The News Gallery
April 2014View and print a pdf version of this News Gallery.
Editor: Robert Herman
Public Information Officer
Contributors to this issue:
Marlene Moreno, Jennifer Fisher, Lorena White, Shelly DiCenzo, Joy Soares, Tony Velásquez, Shantall Porchia, Rick Mitchell, Nicole Zweifel and Charlotte Garcia.
The News Gallery is published monthly with the exception of double issues printed for July/August and December/January. To receive the News Gallery, visit www.tcoe.org/GetTheGallery, or contact Jennifer Fisher at firstname.lastname@example.org or (559) 733-6172.
Students ready projects for 21st Century Museum
A Night at the 21st Century Museum to showcase student work using Project Based Learning
Students from the future Dinuba High School Academy of Engineering and Construction Management have been asked to create a museum. On May 14, teachers and parents will step through the doors of their museum to view dozens of student-created projects which demonstrate a mastery of the 21st Century Learning Skills - collaboration, creativity, communication and critical thinking.
For one night only, the Heritage Complex in Tulare will be transformed into this showcase of student work as part of a new event entitled A Night at the 21st Century Museum. According to Joy Soares, the Tulare County Office of Education's Project Based Learning staff development and curriculum specialist, A Night at the 21st Century Museum was created with two big ideas in mind: offer a format where students and teachers can share their high quality work and create an event where parents, community members, and other teachers and students can gain an understanding of Project Based Learning. "What has evolved with this event is much more than that," says Mrs. Soares. "We are building this museum as a learning tool for all!"
One of the projects being featured at A Night at the 21st Century Museum is a restaurant concept developed by students at Countryside High School in Tulare. This month, students Taylor Saltkill, Nicole Whitten, Rickelle Floyd, Genesis Deniz and Ruben Gonzales are working to create a restaurant from top to bottom. The team will choose a theme for their restaurant, research appropriate restaurant décor, create the menu, develop job descriptions, learn about food safety, design their attire and serve meals to a panel of judges at the Tulare Youth Services Bureau. According to school counselor Lisa Jacobo, the Countryside project is an excellent example of Project Based Learning. "Students are prioritizing and problem-solving," she says. "They are working together as a group, observing, imagining, researching and revising. It's a process where they realize that they can't do their job without the help of the others."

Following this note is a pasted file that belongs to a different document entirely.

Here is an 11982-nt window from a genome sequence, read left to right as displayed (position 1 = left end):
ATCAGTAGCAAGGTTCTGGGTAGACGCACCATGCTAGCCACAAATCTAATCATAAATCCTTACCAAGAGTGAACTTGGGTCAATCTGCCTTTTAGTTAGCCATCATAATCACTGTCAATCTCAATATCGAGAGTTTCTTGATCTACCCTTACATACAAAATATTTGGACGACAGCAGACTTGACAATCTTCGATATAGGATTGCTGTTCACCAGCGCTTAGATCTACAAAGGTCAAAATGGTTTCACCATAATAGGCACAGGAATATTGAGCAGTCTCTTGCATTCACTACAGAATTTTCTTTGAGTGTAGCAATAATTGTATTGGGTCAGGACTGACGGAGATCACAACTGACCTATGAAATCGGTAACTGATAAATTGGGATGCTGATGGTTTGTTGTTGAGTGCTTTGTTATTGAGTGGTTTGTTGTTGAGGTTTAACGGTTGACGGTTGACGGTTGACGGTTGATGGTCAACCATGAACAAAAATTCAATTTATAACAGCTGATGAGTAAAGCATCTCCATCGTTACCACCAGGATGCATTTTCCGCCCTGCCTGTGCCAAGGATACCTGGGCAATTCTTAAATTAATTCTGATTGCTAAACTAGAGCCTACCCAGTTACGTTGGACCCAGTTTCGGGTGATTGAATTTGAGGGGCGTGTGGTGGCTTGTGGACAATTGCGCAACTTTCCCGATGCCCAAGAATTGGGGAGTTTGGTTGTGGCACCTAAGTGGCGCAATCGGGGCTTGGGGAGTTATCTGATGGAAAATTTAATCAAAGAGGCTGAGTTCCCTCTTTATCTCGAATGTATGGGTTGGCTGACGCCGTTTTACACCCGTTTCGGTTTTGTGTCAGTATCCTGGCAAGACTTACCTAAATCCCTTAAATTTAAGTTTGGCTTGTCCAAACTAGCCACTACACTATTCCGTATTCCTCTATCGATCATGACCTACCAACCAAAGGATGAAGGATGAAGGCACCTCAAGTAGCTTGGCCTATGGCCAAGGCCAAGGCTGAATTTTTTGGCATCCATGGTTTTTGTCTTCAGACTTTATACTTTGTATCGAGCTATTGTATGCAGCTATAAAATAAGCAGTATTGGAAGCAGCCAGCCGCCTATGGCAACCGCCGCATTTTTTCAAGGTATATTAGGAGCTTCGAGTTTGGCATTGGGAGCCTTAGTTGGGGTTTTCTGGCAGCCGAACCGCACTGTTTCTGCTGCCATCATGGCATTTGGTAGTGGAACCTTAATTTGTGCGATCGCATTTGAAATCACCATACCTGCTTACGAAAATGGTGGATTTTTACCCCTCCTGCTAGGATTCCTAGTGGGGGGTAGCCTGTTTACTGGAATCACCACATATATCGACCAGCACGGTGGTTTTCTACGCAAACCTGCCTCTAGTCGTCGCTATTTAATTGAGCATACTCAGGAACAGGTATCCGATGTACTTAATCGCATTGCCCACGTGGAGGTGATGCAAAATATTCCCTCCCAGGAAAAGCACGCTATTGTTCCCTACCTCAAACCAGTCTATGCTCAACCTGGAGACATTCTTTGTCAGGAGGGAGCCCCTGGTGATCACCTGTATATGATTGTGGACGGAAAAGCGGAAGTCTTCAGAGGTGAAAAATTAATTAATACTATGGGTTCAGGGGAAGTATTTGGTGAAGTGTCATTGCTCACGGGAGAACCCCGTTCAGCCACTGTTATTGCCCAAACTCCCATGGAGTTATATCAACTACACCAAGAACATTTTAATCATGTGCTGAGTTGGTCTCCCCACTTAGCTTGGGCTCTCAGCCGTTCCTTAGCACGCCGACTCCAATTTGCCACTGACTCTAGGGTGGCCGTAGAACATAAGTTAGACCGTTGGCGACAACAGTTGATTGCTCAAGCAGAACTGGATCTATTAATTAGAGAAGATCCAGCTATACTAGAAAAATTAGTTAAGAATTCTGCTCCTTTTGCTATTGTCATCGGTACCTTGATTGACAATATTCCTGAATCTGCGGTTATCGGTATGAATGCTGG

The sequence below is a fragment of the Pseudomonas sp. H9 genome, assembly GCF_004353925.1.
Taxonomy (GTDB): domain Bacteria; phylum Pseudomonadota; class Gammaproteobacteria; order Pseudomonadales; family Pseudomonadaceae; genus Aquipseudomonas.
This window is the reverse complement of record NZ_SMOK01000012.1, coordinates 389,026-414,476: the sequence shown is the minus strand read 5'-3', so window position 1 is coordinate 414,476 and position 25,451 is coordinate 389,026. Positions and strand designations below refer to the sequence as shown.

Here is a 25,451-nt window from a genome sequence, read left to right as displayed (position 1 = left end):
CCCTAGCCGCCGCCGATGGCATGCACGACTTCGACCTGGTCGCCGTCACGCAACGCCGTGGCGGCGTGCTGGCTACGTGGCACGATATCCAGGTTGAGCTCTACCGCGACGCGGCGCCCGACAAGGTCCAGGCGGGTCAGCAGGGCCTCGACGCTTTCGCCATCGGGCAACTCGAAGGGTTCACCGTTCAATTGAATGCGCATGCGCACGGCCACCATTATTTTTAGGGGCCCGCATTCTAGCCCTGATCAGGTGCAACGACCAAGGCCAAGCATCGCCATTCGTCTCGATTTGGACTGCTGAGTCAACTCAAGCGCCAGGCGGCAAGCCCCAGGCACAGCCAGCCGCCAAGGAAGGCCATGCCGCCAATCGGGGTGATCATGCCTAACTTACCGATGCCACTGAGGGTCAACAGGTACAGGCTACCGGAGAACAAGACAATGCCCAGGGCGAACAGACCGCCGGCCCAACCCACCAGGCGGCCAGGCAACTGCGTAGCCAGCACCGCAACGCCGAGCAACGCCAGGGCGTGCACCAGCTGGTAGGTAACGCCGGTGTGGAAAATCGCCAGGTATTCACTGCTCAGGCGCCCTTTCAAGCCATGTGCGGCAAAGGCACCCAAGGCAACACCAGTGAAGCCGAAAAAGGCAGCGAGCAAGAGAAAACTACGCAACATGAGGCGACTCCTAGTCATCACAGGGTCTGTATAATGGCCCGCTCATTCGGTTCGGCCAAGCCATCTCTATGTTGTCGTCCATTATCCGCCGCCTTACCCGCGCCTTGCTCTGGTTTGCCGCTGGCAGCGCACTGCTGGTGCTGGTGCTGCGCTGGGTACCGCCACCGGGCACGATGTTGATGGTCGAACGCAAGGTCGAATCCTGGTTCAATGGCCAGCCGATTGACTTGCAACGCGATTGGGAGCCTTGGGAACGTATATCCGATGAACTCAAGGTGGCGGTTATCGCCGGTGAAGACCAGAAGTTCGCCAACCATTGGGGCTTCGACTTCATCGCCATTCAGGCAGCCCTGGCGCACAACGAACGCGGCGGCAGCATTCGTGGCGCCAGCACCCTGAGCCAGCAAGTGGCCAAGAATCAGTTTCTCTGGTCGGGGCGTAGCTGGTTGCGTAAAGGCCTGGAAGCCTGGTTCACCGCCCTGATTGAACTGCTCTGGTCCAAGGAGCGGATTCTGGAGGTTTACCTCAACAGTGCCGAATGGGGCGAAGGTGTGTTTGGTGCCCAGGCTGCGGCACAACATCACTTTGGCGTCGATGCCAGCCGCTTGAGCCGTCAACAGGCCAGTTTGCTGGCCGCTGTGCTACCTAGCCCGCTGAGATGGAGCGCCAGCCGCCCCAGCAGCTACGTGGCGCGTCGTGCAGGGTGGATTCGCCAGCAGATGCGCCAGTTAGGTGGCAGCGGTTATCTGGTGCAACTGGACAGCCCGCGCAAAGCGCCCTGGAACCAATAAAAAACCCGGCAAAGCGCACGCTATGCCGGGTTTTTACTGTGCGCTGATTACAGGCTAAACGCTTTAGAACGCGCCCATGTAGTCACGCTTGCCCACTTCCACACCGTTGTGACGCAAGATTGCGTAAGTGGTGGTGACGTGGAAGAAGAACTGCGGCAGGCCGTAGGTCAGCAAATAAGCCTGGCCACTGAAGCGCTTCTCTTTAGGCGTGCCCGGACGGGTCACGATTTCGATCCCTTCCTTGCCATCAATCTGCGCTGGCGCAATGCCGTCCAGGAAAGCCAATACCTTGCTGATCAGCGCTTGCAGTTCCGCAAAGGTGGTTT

Dinuba High School will begin its Academy of Engineering and Construction Management next fall with Marlena Celaya as lead teacher. Ms. Celaya assembled the five-member student team to design the exhibition for A Night at the 21st Century Museum. Mrs. Soares and Rob Herman, public information officer and a former museum administrator, met with the students to encourage them in the process. Working with the essential question "How can we design a 21st Century museum where all of the visitors and exhibitors will learn together?", Karla Alvarado, Cynthia Reyes, Chris Guadarrama, Alan Gomez and David Garay will begin developing a scale drawing of the space and thinking about how to organize the exhibits and performance areas to maximize visitor engagement. Ms. Celaya says, "I hope that our students will learn what is needed in order to create an exceptional plan - whether it is for this museum or any other business sector project."
"Many Tulare County teachers and students are examining what it means to be 21st Century teachers and learners," says Joy Soares. "A Night at the 21st Century Museum is a place where we can further the discussions together as students, teachers, parents and communities." In addition to the Countryside restaurant project, Mrs. Soares reports that the event will feature documentaries, live performances, literacy projects, enterprise ventures and other exhibits. Teachers who would like to submit examples of Project Based Learning for exhibition at A Night at the 21st Century Museum are encouraged to contact Joy Soares at (559) 647-9973 before April 25.
~ Students from Countryside High School in Tulare are preparing to exhibit their restaurant design project at the first annual A Night at the 21st Century Museum event May 14 in Tulare.